This week's "Cruising the Crunchy-Catalog" examines a spy-thriller set in an alternative, militaristic Japan
What's “Cruising the Crunchy-Catalog”?
With so many options to choose from, finding a new anime to watch can be like navigating the dark and twisting woods in a fairy tale. In this thorny metaphor, let “Cruising the Crunchy-Catalog” be the helpful woodsman who keeps the wolves away. Each week we provide additional information and cultural context to help anime fans decide whether or not they'd like to try out an unknown title.
What's Jin Roh?
Jin Roh: The Wolf Brigade is a 1999 theatrical anime film set in an alternative time line where Japan was occupied by Germany after the conclusion of World War II. The film is the directorial debut of animator / character designer / animation director Hiroyuki Okiura, and it features a script by Mamoru Oshii. Crunchyroll describes Jin Roh as follows:
In a very different Tokyo, the totalitarian government rules with an iron fist. But a group called "the Sect" is staging demonstrations and challenging the government's martial law. Constable Fuse of the Capital Police's Special Unit is on a mission to stop a Sect demonstration when he encounters a girl in the sewers under Tokyo. When he fails to shoot as ordered, he is put on trial, questioned, and "re-conditioned" as a soldier. The dead girl haunts him, both in his dreams and in the face of her sister, whom Fuse has befriended. But Fuse has made himself a target for some very powerful men.
Although Jin Roh is part of the Kerberos Saga - a science fiction universe that includes such media as radio dramas, manga, and theatrical films - the movie stands on its own as a work that is equal parts spy-thriller and character study of a man cracking under the enormous psychological pressures of being a storm-trooper for an oppressive, authoritarian regime.
Of Men and Beasts.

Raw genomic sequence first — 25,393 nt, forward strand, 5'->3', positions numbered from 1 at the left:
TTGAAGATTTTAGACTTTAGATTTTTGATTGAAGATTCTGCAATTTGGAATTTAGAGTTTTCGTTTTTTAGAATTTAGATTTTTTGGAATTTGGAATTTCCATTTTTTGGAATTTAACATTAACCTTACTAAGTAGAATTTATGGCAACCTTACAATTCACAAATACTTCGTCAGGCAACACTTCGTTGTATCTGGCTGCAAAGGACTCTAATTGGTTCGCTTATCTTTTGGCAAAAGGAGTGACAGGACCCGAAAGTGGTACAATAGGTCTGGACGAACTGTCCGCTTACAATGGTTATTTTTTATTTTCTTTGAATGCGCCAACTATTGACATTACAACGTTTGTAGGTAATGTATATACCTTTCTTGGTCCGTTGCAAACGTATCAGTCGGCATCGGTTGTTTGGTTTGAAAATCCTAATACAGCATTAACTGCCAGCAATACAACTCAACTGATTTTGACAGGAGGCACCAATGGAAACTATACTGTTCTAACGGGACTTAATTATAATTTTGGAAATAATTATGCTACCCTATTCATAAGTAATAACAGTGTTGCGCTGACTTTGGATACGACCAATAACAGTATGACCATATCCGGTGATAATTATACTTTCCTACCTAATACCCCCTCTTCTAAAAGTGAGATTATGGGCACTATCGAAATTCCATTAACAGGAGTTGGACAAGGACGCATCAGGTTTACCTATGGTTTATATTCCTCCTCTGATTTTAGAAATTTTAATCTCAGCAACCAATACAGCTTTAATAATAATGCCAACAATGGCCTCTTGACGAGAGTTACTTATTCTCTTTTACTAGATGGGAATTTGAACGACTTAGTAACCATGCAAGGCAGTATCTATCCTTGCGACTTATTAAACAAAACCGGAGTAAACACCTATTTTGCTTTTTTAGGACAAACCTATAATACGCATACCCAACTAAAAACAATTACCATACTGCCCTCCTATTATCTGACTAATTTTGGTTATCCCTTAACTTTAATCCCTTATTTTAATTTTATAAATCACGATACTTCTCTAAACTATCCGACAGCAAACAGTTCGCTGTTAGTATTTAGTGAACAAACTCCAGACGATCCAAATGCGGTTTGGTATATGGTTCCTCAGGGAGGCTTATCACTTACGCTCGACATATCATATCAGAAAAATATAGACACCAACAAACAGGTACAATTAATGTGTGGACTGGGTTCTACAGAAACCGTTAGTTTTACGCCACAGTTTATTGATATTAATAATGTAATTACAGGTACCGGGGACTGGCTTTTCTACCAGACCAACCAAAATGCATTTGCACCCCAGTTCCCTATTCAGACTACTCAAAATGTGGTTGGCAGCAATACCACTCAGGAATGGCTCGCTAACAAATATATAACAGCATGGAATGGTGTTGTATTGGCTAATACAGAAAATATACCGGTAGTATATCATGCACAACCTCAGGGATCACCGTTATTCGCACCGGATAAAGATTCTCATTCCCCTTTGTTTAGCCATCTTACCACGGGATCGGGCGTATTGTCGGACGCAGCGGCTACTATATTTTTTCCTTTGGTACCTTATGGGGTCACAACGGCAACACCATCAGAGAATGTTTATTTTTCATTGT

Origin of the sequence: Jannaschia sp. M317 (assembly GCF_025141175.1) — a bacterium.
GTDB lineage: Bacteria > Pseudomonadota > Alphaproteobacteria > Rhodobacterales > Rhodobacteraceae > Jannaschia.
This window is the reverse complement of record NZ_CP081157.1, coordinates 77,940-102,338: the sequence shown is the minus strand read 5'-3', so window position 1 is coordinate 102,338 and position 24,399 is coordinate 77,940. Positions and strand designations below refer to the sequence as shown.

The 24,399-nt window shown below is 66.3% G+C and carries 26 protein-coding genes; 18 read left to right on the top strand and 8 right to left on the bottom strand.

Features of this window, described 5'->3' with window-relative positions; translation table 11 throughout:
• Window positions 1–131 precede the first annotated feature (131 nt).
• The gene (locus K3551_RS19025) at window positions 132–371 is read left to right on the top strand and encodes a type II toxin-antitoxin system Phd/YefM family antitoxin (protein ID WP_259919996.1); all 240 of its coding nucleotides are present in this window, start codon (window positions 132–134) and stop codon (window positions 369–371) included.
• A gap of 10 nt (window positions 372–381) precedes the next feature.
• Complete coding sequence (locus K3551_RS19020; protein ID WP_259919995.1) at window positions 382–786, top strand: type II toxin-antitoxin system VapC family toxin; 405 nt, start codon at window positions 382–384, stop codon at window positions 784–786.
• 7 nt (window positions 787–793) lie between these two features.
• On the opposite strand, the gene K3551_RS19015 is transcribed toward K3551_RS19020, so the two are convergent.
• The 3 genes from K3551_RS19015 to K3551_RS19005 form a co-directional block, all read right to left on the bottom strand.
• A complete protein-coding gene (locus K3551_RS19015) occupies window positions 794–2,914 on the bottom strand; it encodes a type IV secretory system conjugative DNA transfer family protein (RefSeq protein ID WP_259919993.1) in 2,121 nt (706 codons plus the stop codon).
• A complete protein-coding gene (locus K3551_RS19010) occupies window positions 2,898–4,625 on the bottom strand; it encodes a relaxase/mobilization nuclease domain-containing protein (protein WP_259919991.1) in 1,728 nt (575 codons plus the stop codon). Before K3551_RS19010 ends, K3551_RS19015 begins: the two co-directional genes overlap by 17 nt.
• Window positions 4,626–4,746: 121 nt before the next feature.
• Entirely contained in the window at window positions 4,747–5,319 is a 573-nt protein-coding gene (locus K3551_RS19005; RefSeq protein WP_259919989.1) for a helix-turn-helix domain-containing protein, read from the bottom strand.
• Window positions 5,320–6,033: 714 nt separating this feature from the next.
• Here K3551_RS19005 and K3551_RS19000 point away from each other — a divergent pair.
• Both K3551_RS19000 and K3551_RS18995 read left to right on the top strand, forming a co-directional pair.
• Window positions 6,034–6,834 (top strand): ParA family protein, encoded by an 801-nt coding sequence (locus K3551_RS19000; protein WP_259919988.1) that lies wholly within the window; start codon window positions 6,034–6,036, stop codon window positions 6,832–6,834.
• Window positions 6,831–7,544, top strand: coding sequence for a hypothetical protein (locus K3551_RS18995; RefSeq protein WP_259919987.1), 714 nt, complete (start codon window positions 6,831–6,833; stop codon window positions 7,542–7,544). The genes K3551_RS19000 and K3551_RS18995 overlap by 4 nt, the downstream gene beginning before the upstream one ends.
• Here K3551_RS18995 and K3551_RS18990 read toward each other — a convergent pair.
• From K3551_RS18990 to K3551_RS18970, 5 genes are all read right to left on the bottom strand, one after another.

In Japanese, Jin Roh is written with the Kanji for “person” and “wolf”, a combination that can either imply a literal werewolf or the more figurative “wolf in sheep's clothing”. The film explores the latter concept, in the process drawing heavily on the symbolism of the fairy tale Little Red Riding Hood, specifically the earlier versions of the story that do not feature a woodsman coming to Red Riding Hood's rescue at the end.
This symbolism plays out both visually and narratively. The bomb-couriers for the Sect terrorists are referred to as “Red Riding Hoods”, for example, while the members of the Capitol Police and other public security organizations are referred to in canine terms such as “wolves” or “dogs”, depending on whether they are perceived as dangerous or loyal to the state.
The Hunters Hunted.
Jin Roh is a story without clear heroes. The antagonists intent on destroying Fuse and the Special Unit along with him include not only members of rival public security organizations, but different factions within the Capitol Police itself. As the story progresses, the lines between who is predator and who is prey begin to blur, leading a conclusion that is as emotionally wrenching as it is hauntingly violent.
The Better to Eat You With.
There's an old anecdote about two wolves at war within the human heart, one representing the goodness of human virtue, the other representing the evils of human vice. The moral of the story is that the wolf that gets fed the most wins. Jin Roh shares a similar conflict. The protagonist, Kazuki Fuse, must ultimately choose the world in which he belongs, and he must choose who he's willing to gobble up in order to prove his rightful place that world.
Crunchyroll currently streams Jin Roh in the United States, Canada, Puerto Rico, the US Virgin Islands, American Samoa, Guam, the Northern Mariana Islands, and the United States Minor Outlying Islands. The film is available both in the original Japanese with English subtitles and also in an English dubbed format.
Initially released on home video in North America by the now defunct Bandai Entertainment, Jin Roh is currently available on DVD and Bluray from Discotek Media via their Eastern Star label. The earlier, live-action entries in the Kerberos Saga film series - 1987's The Red Spectacles and 1991's Stray Dogs - were previously released on DVD in the US by Bandai Entertainment, but these releases are now out-of-print.
Although Jin Roh is a spy thriller, it is not an action film. The movie is often quiet, understated, and deliberately paced, and viewers must rely heavily on subtext in order to read the true significance of many scenes. It's not for everyone, but if you're in the mood for an artistic, atmospheric movie with a dark point of view, please consider giving Jin Roh a try.
Is there a series in Crunchyroll's catalog that you think needs some more love and attention? Please send in your suggestions via e-mail to [email protected] or post a Tweet to @gooberzilla. Your pick could inspire the next installment of “Cruising the Crunchy-Catalog”!
Paul Chapman is the host of The Greatest Movie EVER! Podcast and GME! Anime Fun Time.